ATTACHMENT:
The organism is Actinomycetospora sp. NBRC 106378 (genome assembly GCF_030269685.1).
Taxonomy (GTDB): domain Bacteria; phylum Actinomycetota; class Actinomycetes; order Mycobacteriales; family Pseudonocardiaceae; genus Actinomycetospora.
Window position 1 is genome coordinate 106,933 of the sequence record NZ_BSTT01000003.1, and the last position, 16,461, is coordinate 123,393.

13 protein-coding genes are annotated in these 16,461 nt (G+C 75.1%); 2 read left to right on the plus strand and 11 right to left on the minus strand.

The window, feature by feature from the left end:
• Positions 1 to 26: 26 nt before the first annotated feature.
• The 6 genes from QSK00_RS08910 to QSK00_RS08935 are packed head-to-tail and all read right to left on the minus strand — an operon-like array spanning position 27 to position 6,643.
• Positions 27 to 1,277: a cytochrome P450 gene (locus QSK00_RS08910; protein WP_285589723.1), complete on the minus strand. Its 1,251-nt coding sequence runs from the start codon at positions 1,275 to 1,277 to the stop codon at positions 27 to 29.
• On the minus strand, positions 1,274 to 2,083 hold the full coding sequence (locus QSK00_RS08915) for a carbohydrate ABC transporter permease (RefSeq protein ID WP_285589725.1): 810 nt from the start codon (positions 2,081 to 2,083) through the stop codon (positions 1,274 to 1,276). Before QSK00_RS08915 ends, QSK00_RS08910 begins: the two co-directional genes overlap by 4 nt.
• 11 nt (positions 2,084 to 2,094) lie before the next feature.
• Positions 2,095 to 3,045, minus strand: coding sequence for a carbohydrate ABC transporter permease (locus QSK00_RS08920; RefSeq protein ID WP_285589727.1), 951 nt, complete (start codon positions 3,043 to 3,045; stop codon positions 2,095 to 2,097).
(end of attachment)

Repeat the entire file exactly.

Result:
The organism is Actinomycetospora sp. NBRC 106378 (genome assembly GCF_030269685.1).
Taxonomy (GTDB): domain Bacteria; phylum Actinomycetota; class Actinomycetes; order Mycobacteriales; family Pseudonocardiaceae; genus Actinomycetospora.
Window position 1 is genome coordinate 106,933 of the sequence record NZ_BSTT01000003.1, and the last position, 16,461, is coordinate 123,393.

13 protein-coding genes are annotated in these 16,461 nt (G+C 75.1%); 2 read left to right on the plus strand and 11 right to left on the minus strand.

The window, feature by feature from the left end:
• Positions 1 to 26: 26 nt before the first annotated feature.
• The 6 genes from QSK00_RS08910 to QSK00_RS08935 are packed head-to-tail and all read right to left on the minus strand — an operon-like array spanning position 27 to position 6,643.
• Positions 27 to 1,277: a cytochrome P450 gene (locus QSK00_RS08910; protein WP_285589723.1), complete on the minus strand. Its 1,251-nt coding sequence runs from the start codon at positions 1,275 to 1,277 to the stop codon at positions 27 to 29.
• On the minus strand, positions 1,274 to 2,083 hold the full coding sequence (locus QSK00_RS08915) for a carbohydrate ABC transporter permease (RefSeq protein ID WP_285589725.1): 810 nt from the start codon (positions 2,081 to 2,083) through the stop codon (positions 1,274 to 1,276). Before QSK00_RS08915 ends, QSK00_RS08910 begins: the two co-directional genes overlap by 4 nt.
• 11 nt (positions 2,084 to 2,094) lie before the next feature.
• Positions 2,095 to 3,045, minus strand: coding sequence for a carbohydrate ABC transporter permease (locus QSK00_RS08920; RefSeq protein ID WP_285589727.1), 951 nt, complete (start codon positions 3,043 to 3,045; stop codon positions 2,095 to 2,097).